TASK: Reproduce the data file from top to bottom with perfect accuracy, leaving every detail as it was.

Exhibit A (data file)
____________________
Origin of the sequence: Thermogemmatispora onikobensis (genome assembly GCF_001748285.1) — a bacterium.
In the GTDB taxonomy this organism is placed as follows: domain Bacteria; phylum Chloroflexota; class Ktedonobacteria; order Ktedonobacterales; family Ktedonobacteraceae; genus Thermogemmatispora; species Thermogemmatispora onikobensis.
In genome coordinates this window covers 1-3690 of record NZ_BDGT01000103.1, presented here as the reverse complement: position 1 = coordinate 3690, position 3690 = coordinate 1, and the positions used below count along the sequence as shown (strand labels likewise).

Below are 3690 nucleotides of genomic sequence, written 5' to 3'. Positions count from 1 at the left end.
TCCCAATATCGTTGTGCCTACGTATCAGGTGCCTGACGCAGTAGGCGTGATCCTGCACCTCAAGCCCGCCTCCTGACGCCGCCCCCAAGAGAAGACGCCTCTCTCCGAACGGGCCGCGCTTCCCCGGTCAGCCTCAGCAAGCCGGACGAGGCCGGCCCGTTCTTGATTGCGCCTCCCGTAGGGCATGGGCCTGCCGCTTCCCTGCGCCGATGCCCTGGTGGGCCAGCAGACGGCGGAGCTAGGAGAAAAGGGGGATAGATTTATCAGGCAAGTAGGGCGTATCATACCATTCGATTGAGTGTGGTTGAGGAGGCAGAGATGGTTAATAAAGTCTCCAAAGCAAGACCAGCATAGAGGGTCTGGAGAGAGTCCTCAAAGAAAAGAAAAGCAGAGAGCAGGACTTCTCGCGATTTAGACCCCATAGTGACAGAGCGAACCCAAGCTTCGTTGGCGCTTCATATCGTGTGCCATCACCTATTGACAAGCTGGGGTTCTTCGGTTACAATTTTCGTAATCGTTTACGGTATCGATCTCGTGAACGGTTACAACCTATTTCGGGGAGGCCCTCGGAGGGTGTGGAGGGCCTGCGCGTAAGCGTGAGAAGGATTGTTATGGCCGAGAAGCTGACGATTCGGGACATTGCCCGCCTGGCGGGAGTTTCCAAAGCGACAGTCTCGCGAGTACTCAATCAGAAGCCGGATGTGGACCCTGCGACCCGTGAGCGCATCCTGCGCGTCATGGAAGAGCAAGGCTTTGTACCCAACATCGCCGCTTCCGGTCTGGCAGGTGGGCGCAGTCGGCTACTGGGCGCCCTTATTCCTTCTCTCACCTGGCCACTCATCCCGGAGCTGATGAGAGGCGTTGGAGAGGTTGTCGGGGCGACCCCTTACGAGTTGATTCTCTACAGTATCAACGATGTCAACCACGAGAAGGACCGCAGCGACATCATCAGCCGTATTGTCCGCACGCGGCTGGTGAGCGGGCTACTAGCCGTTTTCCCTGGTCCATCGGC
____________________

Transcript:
Origin of the sequence: Thermogemmatispora onikobensis (genome assembly GCF_001748285.1) — a bacterium.
In the GTDB taxonomy this organism is placed as follows: domain Bacteria; phylum Chloroflexota; class Ktedonobacteria; order Ktedonobacterales; family Ktedonobacteraceae; genus Thermogemmatispora; species Thermogemmatispora onikobensis.
In genome coordinates this window covers 1-3690 of record NZ_BDGT01000103.1, presented here as the reverse complement: position 1 = coordinate 3690, position 3690 = coordinate 1, and the positions used below count along the sequence as shown (strand labels likewise).

Below are 3690 nucleotides of genomic sequence, written 5' to 3'. Positions count from 1 at the left end.
TCCCAATATCGTTGTGCCTACGTATCAGGTGCCTGACGCAGTAGGCGTGATCCTGCACCTCAAGCCCGCCTCCTGACGCCGCCCCCAAGAGAAGACGCCTCTCTCCGAACGGGCCGCGCTTCCCCGGTCAGCCTCAGCAAGCCGGACGAGGCCGGCCCGTTCTTGATTGCGCCTCCCGTAGGGCATGGGCCTGCCGCTTCCCTGCGCCGATGCCCTGGTGGGCCAGCAGACGGCGGAGCTAGGAGAAAAGGGGGATAGATTTATCAGGCAAGTAGGGCGTATCATACCATTCGATTGAGTGTGGTTGAGGAGGCAGAGATGGTTAATAAAGTCTCCAAAGCAAGACCAGCATAGAGGGTCTGGAGAGAGTCCTCAAAGAAAAGAAAAGCAGAGAGCAGGACTTCTCGCGATTTAGACCCCATAGTGACAGAGCGAACCCAAGCTTCGTTGGCGCTTCATATCGTGTGCCATCACCTATTGACAAGCTGGGGTTCTTCGGTTACAATTTTCGTAATCGTTTACGGTATCGATCTCGTGAACGGTTACAACCTATTTCGGGGAGGCCCTCGGAGGGTGTGGAGGGCCTGCGCGTAAGCGTGAGAAGGATTGTTATGGCCGAGAAGCTGACGATTCGGGACATTGCCCGCCTGGCGGGAGTTTCCAAAGCGACAGTCTCGCGAGTACTCAATCAGAAGCCGGATGTGGACCCTGCGACCCGTGAGCGCATCCTGCGCGTCATGGAAGAGCAAGGCTTTGTACCCAACATCGCCGCTTCCGGTCTGGCAGGTGGGCGCAGTCGGCTACTGGGCGCCCTTATTCCTTCTCTCACCTGGCCACTCATCCCGGAGCTGATGAGAGGCGTTGGAGAGGTTGTCGGGGCGACCCCTTACGAGTTGATTCTCTACAGTATCAACGATGTCAACCACGAGAAGGACCGCAGCGACATCATCAGCCGTATTGTCCGCACGCGGCTGGTGAGCGGGCTACTAGCCGTTTTCCCTGGTCCATCGGC